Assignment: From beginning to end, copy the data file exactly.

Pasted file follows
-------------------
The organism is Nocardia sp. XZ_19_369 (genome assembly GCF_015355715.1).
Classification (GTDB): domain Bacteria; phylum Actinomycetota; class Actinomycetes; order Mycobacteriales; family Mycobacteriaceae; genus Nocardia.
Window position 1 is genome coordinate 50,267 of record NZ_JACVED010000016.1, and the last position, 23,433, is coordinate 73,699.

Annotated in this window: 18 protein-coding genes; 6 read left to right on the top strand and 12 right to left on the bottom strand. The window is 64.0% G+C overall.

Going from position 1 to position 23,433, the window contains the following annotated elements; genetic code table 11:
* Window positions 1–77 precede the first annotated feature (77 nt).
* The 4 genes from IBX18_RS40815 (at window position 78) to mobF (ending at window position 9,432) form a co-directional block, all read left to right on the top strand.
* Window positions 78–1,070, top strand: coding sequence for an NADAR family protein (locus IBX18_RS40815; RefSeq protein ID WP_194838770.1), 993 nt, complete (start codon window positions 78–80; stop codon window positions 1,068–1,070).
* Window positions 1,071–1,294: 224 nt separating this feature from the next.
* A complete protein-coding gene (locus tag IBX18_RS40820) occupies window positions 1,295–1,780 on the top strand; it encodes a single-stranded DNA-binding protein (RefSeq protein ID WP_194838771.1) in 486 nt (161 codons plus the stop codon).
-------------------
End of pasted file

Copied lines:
The organism is Nocardia sp. XZ_19_369 (genome assembly GCF_015355715.1).
Classification (GTDB): domain Bacteria; phylum Actinomycetota; class Actinomycetes; order Mycobacteriales; family Mycobacteriaceae; genus Nocardia.
Window position 1 is genome coordinate 50,267 of record NZ_JACVED010000016.1, and the last position, 23,433, is coordinate 73,699.

Annotated in this window: 18 protein-coding genes; 6 read left to right on the top strand and 12 right to left on the bottom strand. The window is 64.0% G+C overall.

Going from position 1 to position 23,433, the window contains the following annotated elements; genetic code table 11:
* Window positions 1–77 precede the first annotated feature (77 nt).
* The 4 genes from IBX18_RS40815 (at window position 78) to mobF (ending at window position 9,432) form a co-directional block, all read left to right on the top strand.
* Window positions 78–1,070, top strand: coding sequence for an NADAR family protein (locus IBX18_RS40815; RefSeq protein ID WP_194838770.1), 993 nt, complete (start codon window positions 78–80; stop codon window positions 1,068–1,070).
* Window positions 1,071–1,294: 224 nt separating this feature from the next.
* A complete protein-coding gene (locus tag IBX18_RS40820) occupies window positions 1,295–1,780 on the top strand; it encodes a single-stranded DNA-binding protein (RefSeq protein ID WP_194838771.1) in 486 nt (161 codons plus the stop codon).